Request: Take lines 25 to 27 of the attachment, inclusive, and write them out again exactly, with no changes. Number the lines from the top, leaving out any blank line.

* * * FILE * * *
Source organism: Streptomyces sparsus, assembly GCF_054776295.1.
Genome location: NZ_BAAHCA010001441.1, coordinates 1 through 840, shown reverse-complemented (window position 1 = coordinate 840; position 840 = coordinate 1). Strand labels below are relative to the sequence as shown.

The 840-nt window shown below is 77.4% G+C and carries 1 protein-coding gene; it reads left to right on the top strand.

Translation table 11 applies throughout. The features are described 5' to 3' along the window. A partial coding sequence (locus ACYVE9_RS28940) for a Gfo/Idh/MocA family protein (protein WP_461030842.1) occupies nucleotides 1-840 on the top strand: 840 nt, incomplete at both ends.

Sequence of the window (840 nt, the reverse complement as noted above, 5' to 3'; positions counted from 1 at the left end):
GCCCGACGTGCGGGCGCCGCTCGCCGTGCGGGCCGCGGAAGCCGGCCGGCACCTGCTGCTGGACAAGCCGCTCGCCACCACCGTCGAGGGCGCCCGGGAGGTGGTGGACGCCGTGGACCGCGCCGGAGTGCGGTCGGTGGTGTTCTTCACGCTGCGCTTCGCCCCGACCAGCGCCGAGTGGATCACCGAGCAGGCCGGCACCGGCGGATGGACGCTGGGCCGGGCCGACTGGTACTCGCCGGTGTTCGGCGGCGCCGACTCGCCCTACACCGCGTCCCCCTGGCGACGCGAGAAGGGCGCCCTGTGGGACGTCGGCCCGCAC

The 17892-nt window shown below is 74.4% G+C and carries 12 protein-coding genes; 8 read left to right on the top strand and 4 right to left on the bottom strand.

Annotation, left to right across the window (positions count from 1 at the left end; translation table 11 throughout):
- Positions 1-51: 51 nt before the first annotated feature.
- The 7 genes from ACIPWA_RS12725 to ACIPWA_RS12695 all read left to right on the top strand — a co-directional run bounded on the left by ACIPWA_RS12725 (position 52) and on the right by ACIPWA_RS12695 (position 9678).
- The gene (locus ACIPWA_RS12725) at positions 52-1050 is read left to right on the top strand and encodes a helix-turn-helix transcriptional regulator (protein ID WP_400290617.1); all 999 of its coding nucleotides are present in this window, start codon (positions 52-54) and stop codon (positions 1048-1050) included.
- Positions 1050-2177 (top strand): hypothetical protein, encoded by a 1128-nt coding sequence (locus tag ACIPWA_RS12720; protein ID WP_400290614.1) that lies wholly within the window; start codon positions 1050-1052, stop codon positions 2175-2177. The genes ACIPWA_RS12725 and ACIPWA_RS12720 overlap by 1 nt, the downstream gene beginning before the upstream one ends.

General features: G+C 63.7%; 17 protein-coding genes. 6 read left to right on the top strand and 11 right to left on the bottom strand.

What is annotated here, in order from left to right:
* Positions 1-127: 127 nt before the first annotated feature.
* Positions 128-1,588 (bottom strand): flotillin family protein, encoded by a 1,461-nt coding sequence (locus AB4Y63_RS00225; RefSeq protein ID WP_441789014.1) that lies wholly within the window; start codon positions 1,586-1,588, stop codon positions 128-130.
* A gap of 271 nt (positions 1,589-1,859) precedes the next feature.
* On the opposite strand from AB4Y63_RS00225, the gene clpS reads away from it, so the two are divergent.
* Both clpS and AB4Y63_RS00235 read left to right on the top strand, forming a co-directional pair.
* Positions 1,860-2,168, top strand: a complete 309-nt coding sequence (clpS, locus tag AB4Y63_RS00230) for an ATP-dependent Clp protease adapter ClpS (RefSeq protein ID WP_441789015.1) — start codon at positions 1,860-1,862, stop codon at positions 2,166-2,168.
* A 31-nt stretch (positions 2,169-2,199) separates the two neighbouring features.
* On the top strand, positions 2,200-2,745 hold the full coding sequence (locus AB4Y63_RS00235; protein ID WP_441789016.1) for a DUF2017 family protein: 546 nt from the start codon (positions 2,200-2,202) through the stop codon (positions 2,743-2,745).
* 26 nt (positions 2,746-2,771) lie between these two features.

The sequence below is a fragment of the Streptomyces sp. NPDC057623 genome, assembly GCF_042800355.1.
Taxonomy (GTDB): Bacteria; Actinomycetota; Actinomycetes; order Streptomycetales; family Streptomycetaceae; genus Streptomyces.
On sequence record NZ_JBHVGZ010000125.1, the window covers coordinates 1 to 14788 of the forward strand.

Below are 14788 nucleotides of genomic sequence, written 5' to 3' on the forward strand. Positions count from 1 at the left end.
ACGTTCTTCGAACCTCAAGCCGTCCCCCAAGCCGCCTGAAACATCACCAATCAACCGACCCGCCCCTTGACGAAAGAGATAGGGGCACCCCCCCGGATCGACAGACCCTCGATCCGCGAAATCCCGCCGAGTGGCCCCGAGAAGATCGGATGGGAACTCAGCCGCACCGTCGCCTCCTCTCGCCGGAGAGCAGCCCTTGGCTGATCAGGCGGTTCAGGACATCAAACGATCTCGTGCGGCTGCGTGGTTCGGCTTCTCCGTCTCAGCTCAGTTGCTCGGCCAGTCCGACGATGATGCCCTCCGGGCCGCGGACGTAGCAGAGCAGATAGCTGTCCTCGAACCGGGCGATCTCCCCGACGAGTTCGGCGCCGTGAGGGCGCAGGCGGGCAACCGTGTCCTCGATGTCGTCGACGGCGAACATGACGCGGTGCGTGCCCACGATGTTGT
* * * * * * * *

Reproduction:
Taxonomy (GTDB): Bacteria; Actinomycetota; Actinomycetes; order Streptomycetales; family Streptomycetaceae; genus Streptomyces.
On sequence record NZ_JBHVGZ010000125.1, the window covers coordinates 1 to 14788 of the forward strand.

Below are 14788 nucleotides of genomic sequence, written 5' to 3' on the forward strand. Positions count from 1 at the left end.